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The rapid development of North Korea’s nuclear program along with escalating tensions has forced leaders to acknowledge the threat of a potential nuclear strike. Although the risk of a nuclear strike or electromagnetic pulse (EMP) attack from North Korea is believed to be unlikely, because the overwhelming United States retaliation would likely devastate North Korean regime, tensions have placed a spotlight on the relative lack of preparation in the United States from the threat of an EMP.

The U.S Department of Energy described in its EMP Action Plan that EMPs consist of “intense pulses of electromagnetic energy resulting from solar-caused effects or man-made nuclear and pulse-power devices,” with the ability to inflict damage to electrical equipment. The report notes that the most probable, high magnitude threat is posed by a high-altitude EMP detonating between 30km and 400km above sea level.

Information and projections about the potential damage from an EMP are uncertain and contested. Some, such as Peter Pry, Chief of Staff of the former-Congressional EMP Commission, paint an apocalyptic image, arguing that a satellite or Intercontinental Ballistic Missile (ICBM) with an attached electromagnetic pulse detonated 300km above the ground could inflict massive damage to all 48 continental states. He states that the material impact of a detonation would disable the power grid for up to a year; that all aircraft electronic controls would be destroyed, meaning about 500,000 would die within minutes; within three days, the food supply in local stores would be spent and stored food would begin to spoil; and within seven days, nuclear power plants would melt down. He bases these projections on previous nuclear testing, and argues that current nuclear weapons that are orders of magnitude stronger would result in a much deadlier EMP. Others project significant damage in a more limited scope.

The Electric Power Research Institute (EPRI) estimates that electrical infrastructure damage is likely to be regional, affecting multiple states, but not the entire continental U.S. The Electric Infrastructure Security Council argued that “most power system components” would likely suffer minimal impacts, although some relatively unprotected-infrastructure such as digital relays are vulnerable. The lack of consensus about the threat itself can hinder effective planning, because the risks and necessary protections become unclear.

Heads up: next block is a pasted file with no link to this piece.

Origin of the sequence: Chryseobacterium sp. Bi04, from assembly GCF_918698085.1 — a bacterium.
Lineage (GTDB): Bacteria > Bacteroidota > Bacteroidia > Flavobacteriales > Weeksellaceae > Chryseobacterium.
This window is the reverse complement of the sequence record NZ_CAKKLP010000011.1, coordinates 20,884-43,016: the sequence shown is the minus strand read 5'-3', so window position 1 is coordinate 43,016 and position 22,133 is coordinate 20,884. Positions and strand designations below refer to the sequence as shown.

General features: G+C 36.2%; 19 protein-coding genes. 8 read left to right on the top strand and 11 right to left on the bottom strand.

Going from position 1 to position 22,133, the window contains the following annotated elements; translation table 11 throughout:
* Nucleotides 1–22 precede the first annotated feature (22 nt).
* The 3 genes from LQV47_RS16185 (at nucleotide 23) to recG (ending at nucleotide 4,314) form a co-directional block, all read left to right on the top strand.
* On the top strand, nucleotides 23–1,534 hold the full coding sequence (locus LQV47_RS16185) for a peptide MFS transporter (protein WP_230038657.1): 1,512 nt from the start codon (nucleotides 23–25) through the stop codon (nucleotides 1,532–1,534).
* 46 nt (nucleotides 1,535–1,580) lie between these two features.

Power transformers, wires, and poles
(Image of power transformers, Pxhere)

The 2017 GridEx IV, a biennial event to plan against threats to the North American power grid, simulated the threat of an EMP attack, especially from North Korea. The exercise involved “6,300 participants from 450 organizations” ranging from government agencies to utility companies to financial services firms.

Utilities have experience preparing for a similar threat from solar flares, where the sun expels large amounts of plasma and radiation, with the potential to cause geomagnetic storms that can damage power grids. To prepare for a potential solar flare, power companies have invested in spare supplies, and enclosed key pieces of physical infrastructure in Faraday enclosures which are “shields of conductive material used to protect electronic equipment and facilities.”

Participants in this exercise point out that current mitigation and resilience measures are likely to be insufficient or expensive; essentially arguing that the scale necessary to achieve power grid resilience is hard to achieve. Specifically, the damage to the grid is likely to have enormous cascading impacts onto other critical infrastructure sectors, and hardening measures such as placing transformers and substations into cages could cost billions for a state the size of New Jersey.

Further Reading and Sources:

  1. North Korean EMP Attack Would Cause Mass U.S. Starvation, Says Congressional Report – Forbes
  2. Can America’s Power Grid Survive an Electromagnetic Attack? – Bloomberg
  3. S. Department of Energy Electromagnetic Pulse Resilience Action Plan – U.S. Department of Energy
  4. CRITICAL INFRASTRUCTURE PROTECTION Electricity Suppliers Have Taken Actions to Address Electromagnetic Risks, and Additional Research Is Ongoing – US Government Accountability Office
  5. North Korea’s Missile tests: What you need to know – CNN
  6. As North Korea threatens electromagnetic pulse attack, questions over lapses in US grid security rise – Fox News
  7. North Korea’s Plenty Scary Without an Overhyped EMP Threat – Wired